I've been spending a lot of time over the last few months thinking about the fact that good software hides complexity from it's users until they are ready for it. I've talked about this in various contexts, but I've been missing something. Then it dawned on me the other day - what I'm describing is simply a flat learning curve.

Mostly I think about this from a developer's perspective. As a consumer of other libraries/toolkits/frameworks/server products, how usable is a particular thing? The answer is that if it's open source, it's probably terrible. Take a look at the graphic below.

The majority of open source software targetted at developers follows a kind of inverted-s learning curve. The four labelled stages can be described as:

  • 1: Struggling to understand the many concepts presented all at once when learning a new toolkit. Having been thrown into the thick of things without good documentation you waste countless hours/days until suddenly you see how all the pieces fit together.
  • 2: The plateau of basic proficiency. Basic tasks can be accomplished without terrible productivity loss. Confidence increases.
  • 3: Attempts to use advanced features or tackle corner cases highlight inconsistencies and lots of tiresome trial and error testing might lead to a solution. This phase is often repeated many times!
  • 4: All the major quirks, defeciencies and workarounds have been learned. The practitioner is now reasonably productive.

This is, I believe, how the more experienced developers in the community live through the adoption of the average OSS library or framework (and some non-OSS software too). More junior developers may never make it out of stage one or two, but simply look to more experienced teammates for solutions.

I'm not going to cite examples; I think most of you are able to think of plenty without my help. In some cases it's the complexity of the domain that leads to a steep learning curve (e.g. O/R mapping) and in these cases even the most talented developers cannot make things as simple as we'd like. But in the majority of cases I believe it comes down to developers who don't understand usability (of software; most developers don't understand end-user interface usability either, but that's another story).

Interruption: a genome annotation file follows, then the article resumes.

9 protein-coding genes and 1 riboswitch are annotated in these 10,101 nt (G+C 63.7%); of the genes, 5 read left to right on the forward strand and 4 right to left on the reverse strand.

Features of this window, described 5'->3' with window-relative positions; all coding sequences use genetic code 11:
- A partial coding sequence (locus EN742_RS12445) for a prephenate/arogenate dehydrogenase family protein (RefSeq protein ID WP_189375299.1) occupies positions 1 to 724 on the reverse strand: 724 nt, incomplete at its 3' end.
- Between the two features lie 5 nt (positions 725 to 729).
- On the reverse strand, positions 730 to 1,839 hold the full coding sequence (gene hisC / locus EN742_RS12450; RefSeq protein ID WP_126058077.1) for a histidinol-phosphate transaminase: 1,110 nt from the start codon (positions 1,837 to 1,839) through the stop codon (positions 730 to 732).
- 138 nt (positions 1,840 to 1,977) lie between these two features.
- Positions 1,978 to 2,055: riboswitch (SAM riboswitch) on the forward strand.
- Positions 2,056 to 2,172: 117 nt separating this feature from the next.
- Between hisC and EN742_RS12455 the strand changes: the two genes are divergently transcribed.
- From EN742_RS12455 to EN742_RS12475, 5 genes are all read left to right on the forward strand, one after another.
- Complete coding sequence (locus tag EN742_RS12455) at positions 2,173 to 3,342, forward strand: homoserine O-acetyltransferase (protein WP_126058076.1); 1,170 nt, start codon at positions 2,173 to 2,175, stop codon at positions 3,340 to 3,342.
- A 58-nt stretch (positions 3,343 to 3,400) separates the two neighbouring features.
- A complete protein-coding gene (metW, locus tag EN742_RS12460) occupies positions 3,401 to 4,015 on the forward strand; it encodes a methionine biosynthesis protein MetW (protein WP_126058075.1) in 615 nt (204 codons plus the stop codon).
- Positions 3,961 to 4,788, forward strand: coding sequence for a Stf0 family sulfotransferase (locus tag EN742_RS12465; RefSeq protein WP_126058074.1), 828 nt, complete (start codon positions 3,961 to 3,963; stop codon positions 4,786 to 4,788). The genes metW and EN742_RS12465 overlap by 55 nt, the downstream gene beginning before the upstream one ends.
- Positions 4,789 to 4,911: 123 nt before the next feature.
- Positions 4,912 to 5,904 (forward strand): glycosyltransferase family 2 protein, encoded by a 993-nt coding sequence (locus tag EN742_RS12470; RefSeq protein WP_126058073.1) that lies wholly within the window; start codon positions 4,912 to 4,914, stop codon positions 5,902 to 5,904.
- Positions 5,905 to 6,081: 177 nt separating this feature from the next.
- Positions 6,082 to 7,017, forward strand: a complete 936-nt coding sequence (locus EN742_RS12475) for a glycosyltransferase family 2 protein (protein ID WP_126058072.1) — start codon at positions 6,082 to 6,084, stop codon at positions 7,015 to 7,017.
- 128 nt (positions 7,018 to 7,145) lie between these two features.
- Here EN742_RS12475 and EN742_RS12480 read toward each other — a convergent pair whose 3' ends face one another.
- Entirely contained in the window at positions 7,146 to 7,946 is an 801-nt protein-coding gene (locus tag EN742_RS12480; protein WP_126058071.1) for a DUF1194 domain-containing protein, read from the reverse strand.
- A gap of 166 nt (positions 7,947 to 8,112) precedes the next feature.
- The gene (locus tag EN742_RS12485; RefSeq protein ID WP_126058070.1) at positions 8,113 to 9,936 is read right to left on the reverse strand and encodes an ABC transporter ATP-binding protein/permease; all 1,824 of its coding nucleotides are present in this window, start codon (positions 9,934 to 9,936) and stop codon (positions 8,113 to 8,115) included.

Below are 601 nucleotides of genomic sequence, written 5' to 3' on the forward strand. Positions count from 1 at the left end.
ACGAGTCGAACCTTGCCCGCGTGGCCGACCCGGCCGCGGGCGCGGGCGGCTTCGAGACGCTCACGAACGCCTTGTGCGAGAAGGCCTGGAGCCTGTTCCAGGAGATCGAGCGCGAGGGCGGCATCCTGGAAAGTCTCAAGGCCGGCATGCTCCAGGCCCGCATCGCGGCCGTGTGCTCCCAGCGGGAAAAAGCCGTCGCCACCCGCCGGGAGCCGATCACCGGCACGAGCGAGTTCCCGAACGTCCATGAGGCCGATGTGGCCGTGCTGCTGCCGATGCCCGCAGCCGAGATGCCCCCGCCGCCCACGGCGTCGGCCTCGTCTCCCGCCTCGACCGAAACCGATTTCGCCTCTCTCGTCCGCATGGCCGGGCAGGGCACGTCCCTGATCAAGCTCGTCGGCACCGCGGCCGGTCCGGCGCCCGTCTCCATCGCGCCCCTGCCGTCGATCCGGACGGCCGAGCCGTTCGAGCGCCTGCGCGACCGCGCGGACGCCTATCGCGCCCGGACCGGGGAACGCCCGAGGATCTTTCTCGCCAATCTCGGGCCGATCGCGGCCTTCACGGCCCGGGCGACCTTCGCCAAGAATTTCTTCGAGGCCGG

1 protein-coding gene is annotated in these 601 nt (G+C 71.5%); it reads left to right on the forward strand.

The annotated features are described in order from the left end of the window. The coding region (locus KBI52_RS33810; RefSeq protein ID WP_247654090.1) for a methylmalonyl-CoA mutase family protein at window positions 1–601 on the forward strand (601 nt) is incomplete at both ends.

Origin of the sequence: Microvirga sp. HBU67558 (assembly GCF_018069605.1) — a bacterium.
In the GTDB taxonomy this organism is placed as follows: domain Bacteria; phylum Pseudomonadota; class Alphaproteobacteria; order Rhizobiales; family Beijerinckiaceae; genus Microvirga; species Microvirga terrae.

All sorts of things can lead to poor usability and a troubling learning curve. A few examples:

  • Multiple or overly verbose configuration files
  • Forcing the developer to learn additional languages (expression, query, template languages) just to get started
  • Having to implement workarounds for common use cases
  • Poorly designed and poorly-generalized APIs
  • Scant, bad, out of date or factually incorrect documentation
  • High dependency count

"Good" software uses a number of techniques so that both a seasoned veteran and a junior developer can be happy and productive. In many cases these amount to the inversion of the above examples. But by far and away the biggest gain comes from an incremental introduction to complexity. By constructing well designed interfaces, using sensible defaults and providing good quality documentation it is possible for developers new to a tool to become productive quickly, and continue to get more productive as they use the software. The end result is a flat learning curve (like the blue line in the graphic).

In conclusion: well designed software can offer more features in a package that appears simpler to the consumer, and make said consumer many times more productive.